Physicians from the Division of Orthopedic Oncology work as part of an integrated team of specialists who provide efficient, coordinated care for people with tumors of the bone or soft tissues. The objective of all treatment is to completely remove the tumor and to kill any tumor cells that may have spread to other locations. This is achieved with a combination of surgery, chemotherapy, and radiation therapy. Some diseases treated within the division are listed below.

Benign Bone Tumors

Benign bone tumors do not metastasize or spread to other areas. Many benign tumors are developmental abnormalities that do not require treatment. Others can be very aggressive and destroy bone quickly.

Common benign bone tumors that require treatment include:

  • Aneurysmal bone cyst
  • Chondroblastoma
  • Chondromyxoid fibroma
  • Giant cell tumor
  • Osteoblastoma
  • Osteoid osteoma

Common benign tumors that may require treatment include:

  • Fibrous dysplasia
  • Metaphyseal fibrous defect
  • Osteochondroma
  • Unicameral bone cyst

Malignant Bone Tumors

All malignant bone tumors require treatment. The likelihood of treatment success increases when these tumors are diagnosed and treated early.

Soft Tissue Sarcomas

Soft tissue sarcomas are very rare. As the name implies, soft tissue sarcomas develop in soft tissues, such as muscle or fat, rather than bone. Most occur in the extremities or pelvic area. There are many types of soft tissue sarcomas, but most are treated in the same way. Some common soft tissue sarcomas include:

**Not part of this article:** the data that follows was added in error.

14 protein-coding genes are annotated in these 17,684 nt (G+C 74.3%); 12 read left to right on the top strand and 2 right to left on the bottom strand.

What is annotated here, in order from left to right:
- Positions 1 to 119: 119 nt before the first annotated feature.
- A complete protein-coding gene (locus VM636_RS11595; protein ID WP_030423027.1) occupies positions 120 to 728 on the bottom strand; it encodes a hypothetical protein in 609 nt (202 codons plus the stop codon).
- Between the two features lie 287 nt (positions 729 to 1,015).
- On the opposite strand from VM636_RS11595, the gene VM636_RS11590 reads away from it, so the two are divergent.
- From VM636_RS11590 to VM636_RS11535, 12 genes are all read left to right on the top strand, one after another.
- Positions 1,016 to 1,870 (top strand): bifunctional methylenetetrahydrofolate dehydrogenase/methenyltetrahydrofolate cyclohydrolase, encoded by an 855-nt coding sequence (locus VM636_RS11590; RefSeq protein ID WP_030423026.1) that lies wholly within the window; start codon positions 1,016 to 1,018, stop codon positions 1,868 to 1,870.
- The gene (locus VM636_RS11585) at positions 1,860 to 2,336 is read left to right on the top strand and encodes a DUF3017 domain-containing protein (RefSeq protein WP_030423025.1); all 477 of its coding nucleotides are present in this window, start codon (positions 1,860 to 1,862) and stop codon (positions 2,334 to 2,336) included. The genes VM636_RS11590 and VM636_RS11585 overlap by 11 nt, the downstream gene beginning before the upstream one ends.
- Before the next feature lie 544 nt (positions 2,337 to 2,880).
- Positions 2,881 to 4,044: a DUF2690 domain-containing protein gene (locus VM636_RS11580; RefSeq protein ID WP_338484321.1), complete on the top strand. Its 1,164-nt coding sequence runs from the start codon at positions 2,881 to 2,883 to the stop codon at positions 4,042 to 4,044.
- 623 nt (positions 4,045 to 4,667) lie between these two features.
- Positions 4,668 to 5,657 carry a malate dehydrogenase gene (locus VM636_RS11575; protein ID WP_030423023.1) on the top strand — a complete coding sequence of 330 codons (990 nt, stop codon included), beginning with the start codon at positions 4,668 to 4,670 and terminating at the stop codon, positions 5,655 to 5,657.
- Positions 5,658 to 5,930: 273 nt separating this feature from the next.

• Fibrosarcoma
  • Liposarcoma
  • Malignant fibrous histiocytoma
  • Rhabdomyosarcoma
  • Synovial cell sarcoma

Treatment

Chemotherapy (cancer-killing drugs) is used to treat bone and soft tissue cancer in two ways. Primary chemotherapy is given before surgery to reduce the size of the tumor so that it can be more easily removed. Adjuvant chemotherapy is used after surgery to destroy any cells that may remain or that may have spread to other parts of the body.

Radiotherapy relies on high-energy X-rays to shrink or destroy malignant tumor cells.

Cancer affecting the bone usually requires surgery, but not necessarily amputation. The surgeon tries to remove the primary cancer completely. A second goal is to minimize the impact of the surgery on the function and appearance of the affected part of the body.

Patients who undergo surgery receive a thorough evaluation by an anesthesiologist prior to surgery. If a patient will benefit from chemotherapy or radiation prior to surgery, medical and radiation oncologists work with the surgeon to coordinate the most appropriate preoperative and postoperative therapy.

Inpatient and outpatient surgery are performed at Mayo Clinic Hospital, Methodist Campus, and Mayo Clinic Hospital, Saint Marys Campus. Intraoperative radiation and brachytherapy are available if appropriate for the patient. Critical care services, medical subspecialists, and ancillary support for the very latest in postoperative care are available to patients undergoing complex surgical resection and reconstruction.